How to connect docker's container with pipeline
I would like to have custom server which listens inside docker‘s container (e.g on TCP 192.168.0.1:4000). How to send data in and out from outside of the container. I don’t want to use host ports for bridging. I would rather use pipelines or something which not take host network resources. Please show me full example of docker command.
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You can use Docker volumes.
You start your container as
docker run -v /host/path:/container/path ...
and then you can pipe data to files in
/host/path and they will be visible in
/container/path and vise versa.
As long as your server’s clients are docker containers as well you don’t need to expose any host ports:
docker run --name s1 -d -p 3000 myserver docker run -d --link s1:serverName client
Now you can reach your server from the client container at
UPDATE: I just saw that you want to be able to send data from outside any containers. You can still use the same approach, depending on your use case/data volume. Every time you want to send data, create a container that sends it. Using the cli it might look like:
echo "Lots of data" | docker run --rm --link s1:serverName client
Client would have to read from stdin and send the data to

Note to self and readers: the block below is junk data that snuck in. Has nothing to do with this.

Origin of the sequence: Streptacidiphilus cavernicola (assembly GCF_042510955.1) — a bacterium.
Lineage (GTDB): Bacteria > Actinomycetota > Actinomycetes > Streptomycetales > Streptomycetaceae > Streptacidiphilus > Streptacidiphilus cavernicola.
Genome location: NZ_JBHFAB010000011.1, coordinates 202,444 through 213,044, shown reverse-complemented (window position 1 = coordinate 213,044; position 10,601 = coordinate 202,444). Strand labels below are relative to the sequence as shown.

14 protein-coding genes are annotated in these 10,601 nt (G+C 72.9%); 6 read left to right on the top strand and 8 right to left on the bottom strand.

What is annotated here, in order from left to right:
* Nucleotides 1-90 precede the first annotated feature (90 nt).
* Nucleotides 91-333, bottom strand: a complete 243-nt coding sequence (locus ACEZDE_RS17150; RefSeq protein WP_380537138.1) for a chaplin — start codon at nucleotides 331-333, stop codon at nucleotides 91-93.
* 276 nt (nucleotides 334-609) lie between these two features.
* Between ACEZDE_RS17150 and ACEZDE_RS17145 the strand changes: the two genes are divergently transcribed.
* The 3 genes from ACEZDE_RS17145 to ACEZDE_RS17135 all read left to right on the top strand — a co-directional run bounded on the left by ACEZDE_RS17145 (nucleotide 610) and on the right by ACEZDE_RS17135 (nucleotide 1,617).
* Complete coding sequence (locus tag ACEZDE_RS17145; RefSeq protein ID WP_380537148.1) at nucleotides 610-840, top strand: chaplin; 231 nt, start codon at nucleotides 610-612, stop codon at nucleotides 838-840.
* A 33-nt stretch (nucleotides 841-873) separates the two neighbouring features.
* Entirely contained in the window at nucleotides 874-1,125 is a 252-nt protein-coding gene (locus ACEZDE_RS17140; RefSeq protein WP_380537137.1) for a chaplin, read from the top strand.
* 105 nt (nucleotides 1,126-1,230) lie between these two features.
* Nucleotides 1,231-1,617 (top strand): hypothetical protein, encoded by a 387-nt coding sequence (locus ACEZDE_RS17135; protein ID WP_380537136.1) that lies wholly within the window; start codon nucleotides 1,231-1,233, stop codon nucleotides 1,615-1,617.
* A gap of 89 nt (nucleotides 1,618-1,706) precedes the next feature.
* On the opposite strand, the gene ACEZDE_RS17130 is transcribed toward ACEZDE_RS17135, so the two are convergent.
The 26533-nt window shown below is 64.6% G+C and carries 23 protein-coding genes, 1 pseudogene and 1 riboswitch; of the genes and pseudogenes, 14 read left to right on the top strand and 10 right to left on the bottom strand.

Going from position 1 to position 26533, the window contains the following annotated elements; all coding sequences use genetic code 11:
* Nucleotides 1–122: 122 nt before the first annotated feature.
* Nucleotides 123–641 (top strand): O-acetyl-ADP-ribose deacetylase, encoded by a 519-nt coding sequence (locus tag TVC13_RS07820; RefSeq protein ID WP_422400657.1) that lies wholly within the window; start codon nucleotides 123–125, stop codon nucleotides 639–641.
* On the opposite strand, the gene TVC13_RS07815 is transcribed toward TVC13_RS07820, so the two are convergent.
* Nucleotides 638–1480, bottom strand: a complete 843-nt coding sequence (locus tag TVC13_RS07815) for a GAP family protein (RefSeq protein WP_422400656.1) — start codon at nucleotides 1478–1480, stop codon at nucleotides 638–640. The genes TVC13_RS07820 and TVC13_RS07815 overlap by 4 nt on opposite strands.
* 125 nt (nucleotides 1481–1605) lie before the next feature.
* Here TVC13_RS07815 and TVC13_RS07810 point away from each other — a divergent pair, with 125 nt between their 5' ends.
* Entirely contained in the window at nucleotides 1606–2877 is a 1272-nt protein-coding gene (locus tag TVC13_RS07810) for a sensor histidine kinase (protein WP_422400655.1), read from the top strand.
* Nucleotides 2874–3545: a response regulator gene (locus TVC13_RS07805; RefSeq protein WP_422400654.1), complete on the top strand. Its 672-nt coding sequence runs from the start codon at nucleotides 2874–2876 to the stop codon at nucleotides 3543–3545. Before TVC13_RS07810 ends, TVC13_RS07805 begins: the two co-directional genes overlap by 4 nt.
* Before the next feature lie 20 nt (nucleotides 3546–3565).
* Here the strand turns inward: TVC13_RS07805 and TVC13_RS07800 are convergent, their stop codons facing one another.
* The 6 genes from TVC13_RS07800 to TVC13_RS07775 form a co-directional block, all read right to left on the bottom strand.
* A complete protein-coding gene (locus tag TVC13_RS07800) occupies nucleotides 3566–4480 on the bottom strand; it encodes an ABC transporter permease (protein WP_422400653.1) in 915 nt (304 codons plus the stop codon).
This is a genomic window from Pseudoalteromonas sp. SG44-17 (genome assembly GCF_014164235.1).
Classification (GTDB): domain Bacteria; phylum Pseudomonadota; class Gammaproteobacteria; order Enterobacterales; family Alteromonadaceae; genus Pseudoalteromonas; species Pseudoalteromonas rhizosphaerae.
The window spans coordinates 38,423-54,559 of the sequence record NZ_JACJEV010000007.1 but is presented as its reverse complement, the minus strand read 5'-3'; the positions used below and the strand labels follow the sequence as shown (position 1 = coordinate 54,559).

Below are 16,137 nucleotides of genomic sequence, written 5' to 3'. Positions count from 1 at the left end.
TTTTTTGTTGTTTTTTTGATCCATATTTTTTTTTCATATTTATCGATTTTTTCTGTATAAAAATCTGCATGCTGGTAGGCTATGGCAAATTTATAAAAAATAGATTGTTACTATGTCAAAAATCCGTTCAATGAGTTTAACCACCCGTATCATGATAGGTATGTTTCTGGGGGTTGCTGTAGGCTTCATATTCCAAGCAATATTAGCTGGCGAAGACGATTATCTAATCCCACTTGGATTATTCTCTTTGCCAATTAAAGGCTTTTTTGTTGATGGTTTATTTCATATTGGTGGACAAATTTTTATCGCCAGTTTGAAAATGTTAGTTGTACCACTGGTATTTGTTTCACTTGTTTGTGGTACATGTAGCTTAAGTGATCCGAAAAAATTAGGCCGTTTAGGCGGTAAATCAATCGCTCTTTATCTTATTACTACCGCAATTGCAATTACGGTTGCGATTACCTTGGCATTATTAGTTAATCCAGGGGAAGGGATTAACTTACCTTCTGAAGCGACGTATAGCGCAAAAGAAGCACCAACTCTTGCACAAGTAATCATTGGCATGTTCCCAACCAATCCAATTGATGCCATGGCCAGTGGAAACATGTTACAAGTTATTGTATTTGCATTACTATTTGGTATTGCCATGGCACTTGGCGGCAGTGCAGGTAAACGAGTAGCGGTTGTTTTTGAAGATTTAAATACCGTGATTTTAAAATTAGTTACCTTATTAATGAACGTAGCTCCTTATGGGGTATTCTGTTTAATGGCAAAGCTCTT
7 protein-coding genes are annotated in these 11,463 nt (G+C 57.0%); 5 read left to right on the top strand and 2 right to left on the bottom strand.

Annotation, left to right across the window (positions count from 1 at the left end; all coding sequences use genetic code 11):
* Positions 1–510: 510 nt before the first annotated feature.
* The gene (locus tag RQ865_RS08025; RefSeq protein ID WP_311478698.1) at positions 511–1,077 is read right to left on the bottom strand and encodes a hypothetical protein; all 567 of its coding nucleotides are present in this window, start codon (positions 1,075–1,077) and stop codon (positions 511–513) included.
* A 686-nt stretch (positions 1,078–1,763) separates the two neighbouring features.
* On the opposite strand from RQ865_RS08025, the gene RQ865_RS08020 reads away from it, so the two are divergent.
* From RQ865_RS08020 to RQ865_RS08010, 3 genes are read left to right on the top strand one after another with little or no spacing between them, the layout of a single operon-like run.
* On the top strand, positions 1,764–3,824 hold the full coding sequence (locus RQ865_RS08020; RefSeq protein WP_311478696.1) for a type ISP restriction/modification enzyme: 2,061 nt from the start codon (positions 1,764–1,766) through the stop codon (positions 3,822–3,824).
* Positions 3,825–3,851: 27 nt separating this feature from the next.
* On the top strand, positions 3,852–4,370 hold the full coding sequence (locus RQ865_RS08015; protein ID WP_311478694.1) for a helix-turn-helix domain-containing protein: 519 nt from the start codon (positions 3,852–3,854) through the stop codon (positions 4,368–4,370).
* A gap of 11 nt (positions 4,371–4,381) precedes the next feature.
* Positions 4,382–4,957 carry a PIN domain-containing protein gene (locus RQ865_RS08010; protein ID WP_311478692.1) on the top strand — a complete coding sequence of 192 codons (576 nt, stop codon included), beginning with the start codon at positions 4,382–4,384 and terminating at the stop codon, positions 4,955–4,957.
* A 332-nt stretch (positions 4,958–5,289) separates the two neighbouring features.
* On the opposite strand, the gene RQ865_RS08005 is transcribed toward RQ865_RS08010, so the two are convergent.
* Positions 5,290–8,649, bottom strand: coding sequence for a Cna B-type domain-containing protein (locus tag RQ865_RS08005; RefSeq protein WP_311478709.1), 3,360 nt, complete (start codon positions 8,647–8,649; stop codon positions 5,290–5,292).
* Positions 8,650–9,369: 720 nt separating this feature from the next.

serverName:3000. After it’s finished it will be automatically removed.
I don’t think what you’re asking for makes sense. Let’s say you use a UNIX pipe to capture standard output from a docker container.
$ docker run --rm -t busybox dd if=/dev/urandom count=1 > junk $ du -hs junk 4.0K junk
If your docker client is connected to the docker host via tcp, of course that traffic uses the hosts’s networking stack. It uses a method called hijacking to transport data on the same socket as the http-ish connection between the client and host.
If your docker client is connected to the host via a unix socket, then your client is on the host, and that pipeline is not using the tcp stack. But you still can’t transport that data off the host without using the host’s networking.
So using the networking stack is unavoidable if you want to get data from the host. That said, if your criteria is just to avoid allocating additional ports, pipelines do allow you to use the original docker host socket instead of creating new ports. But pipelines aren’t the same as a tcp socket, so your application needs to be designed to understand standard input and output.
One approach that grants you access to an already-created container’s internally-exposed ports is the ambassador container-linking pattern.